Nutrition and Feeding
No need to buy special food for butterworts as insects will do just fine. If you have fungus gnats pestering your garden, these plants provide the best solution.
You can give fish food or mealworms to butterworts, and it is ideal if they are too young to catch insects. Hand feeding is also necessary if your pinguicula is in a terrarium. Give it food every two weeks or so and remember to check the humidity to ensure it is appropriate for the plant.
But mature butterworts do not need any help. Leave the plant outdoors or by an open window and bugs will come to it. The key lies in the mucus that the plant secretes all over its leaves. Bugs are attracted to this and will provide more than enough food for your pinguicula.
There are three methods for propagating pinguicula: leaf cutting, seeds and division. Leaf cutting produces the fastest results and will be identical to the parent plant.
Leaf Cutting. Also known as leaf pulling, it is the easiest propagation method. The best time to do leaf cutting is early or mid spring when dormancy ends. During this time, pinguicula plants will start growing new leaves.
Hold one of the leaves and pull it down until it comes off the plant. Put this leaf cutting in new potting soil -50/50 peat moss and perlite is a good choice – and wait for the plant to grow. Keep the soil moist and place it under artificial light. As the leaf grows into a new pinguicula, care for it the same way as its mother plant.
Seeds. Get a clear container and make a few holes in it to allow for air to flow.. Place half an inch of LFS moss in the container. Place the seeds on top of the moss, spreading them about an inch apart. Keep the seeds under strong artificial light.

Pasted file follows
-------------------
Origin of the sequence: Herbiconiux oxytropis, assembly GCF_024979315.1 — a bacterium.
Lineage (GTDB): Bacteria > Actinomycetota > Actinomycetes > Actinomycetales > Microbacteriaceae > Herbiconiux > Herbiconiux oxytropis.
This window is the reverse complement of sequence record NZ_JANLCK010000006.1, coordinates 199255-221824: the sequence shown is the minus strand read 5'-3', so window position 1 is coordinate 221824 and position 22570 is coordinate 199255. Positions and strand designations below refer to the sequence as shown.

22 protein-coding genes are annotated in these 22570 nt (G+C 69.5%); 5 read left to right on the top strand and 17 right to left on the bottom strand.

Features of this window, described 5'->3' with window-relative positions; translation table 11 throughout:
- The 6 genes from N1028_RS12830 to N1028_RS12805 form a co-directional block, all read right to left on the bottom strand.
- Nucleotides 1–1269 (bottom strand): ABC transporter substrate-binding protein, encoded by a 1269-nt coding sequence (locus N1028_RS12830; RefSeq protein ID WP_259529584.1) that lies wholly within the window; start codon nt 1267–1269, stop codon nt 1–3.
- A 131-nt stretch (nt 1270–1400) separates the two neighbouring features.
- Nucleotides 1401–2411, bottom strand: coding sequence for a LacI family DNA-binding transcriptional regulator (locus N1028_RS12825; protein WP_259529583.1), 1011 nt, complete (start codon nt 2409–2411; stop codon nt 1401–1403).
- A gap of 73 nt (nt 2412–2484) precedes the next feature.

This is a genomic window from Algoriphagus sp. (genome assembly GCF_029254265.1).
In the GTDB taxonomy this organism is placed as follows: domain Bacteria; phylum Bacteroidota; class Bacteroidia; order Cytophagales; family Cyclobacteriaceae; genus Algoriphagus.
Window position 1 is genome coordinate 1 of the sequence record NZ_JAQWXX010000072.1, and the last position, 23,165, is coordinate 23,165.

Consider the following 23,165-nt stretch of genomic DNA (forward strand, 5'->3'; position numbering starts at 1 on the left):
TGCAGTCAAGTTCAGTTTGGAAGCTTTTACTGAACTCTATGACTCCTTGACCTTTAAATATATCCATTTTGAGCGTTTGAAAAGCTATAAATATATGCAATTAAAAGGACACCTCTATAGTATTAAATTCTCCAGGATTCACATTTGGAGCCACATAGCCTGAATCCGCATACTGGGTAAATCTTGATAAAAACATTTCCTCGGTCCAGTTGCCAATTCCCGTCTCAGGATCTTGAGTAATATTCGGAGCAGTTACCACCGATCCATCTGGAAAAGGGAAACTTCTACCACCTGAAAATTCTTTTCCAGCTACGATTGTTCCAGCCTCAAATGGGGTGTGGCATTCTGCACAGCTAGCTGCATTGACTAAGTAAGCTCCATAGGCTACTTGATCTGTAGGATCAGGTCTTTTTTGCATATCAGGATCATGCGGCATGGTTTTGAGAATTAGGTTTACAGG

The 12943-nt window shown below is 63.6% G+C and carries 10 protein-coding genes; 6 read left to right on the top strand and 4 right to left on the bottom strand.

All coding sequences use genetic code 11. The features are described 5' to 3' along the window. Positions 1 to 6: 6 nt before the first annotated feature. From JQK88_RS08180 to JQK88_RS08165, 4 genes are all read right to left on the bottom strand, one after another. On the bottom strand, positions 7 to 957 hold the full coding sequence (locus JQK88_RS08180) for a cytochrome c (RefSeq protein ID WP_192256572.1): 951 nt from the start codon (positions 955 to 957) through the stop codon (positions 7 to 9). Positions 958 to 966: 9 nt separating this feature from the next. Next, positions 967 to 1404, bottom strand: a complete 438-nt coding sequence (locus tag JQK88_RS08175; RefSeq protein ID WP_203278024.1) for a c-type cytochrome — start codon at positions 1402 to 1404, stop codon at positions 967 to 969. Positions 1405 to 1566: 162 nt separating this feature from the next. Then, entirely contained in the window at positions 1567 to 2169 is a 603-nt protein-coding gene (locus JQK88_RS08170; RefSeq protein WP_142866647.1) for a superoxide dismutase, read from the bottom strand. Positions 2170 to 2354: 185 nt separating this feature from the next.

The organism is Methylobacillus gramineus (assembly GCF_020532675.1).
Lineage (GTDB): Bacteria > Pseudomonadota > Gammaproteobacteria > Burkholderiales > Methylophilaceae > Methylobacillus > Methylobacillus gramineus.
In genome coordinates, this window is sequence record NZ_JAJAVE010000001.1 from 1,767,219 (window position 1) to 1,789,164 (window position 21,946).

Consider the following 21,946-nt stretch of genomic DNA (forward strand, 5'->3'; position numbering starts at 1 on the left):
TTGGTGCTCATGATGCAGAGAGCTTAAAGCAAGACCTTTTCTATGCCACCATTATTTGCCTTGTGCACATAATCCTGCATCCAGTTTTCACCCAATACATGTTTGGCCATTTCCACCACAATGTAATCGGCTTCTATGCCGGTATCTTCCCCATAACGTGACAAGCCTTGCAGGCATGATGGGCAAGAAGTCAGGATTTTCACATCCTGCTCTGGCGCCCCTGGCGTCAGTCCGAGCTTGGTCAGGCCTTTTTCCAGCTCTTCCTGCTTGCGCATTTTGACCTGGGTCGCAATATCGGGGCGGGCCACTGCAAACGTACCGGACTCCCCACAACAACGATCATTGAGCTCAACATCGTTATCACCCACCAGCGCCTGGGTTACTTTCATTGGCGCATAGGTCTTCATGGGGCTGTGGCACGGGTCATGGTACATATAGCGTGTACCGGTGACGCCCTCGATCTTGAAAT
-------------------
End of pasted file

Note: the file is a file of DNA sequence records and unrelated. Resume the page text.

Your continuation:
Water the sphagnum moss, just enough to keep it moist. After a few weeks the seeds will grow a little. You can remove the seeds and plant each one in a separate pot.
Division. Divide your pinguicula after several rosettes have appeared and flowering is complete. You know the plant is ready for division when leaves start sprouting on the newly formed rosettes.
Related: How to Propagate Butterworts
Do Butterworts Go Dormant?
Tropical butterworts turn into non-carnivorous succulent plants during dormancy. They will grow carnivorous leaves when spring arrives. Other changes the plant goes through will depend on the species.
Note that some butterworts prefer dry soil during dormancy, but others require them to remain moist. Again this comes down to the variant. Because succulent leaves hold water, you can reduce watering. But if the humidity goes too low it could damage the plant, so a bit of water may help.
Tips for Growing Pinguicula Plants
Pinguicula is not hard to grow. All you need is basic knowledge of what the plant requires. Once the right conditions are met, the plant will need little maintenance.
- Most butterworts need bright sunlight, but avoid exposing them to too much heat.
- There may be some slight variations among species, but generally pinguicula will be fine in low to medium humidity.
- Do not worry about how much food your pinguicula is getting. With enough sunlight the plant needs only little nourishment.
- Signs of a healthy pinguicula are blooming flowers, multiple rosettes and lots of mucus.
- It may take a while for seedlings to grow. And it will not be identical to the original. If you want a clone, use leaf cuttings or division.
One more thing needs to be pointed out. There are many types of pinguicula so their needs will vary. Some species may need more light, others less. Make the proper adjustments so your pinguicula stays healthy and strong.
My fascination with carnivorous plants began many, many years ago with Venus Fly Traps. Now I am more than happy to impart what I know with other enthusiasts and those who are curious about meat eating plants.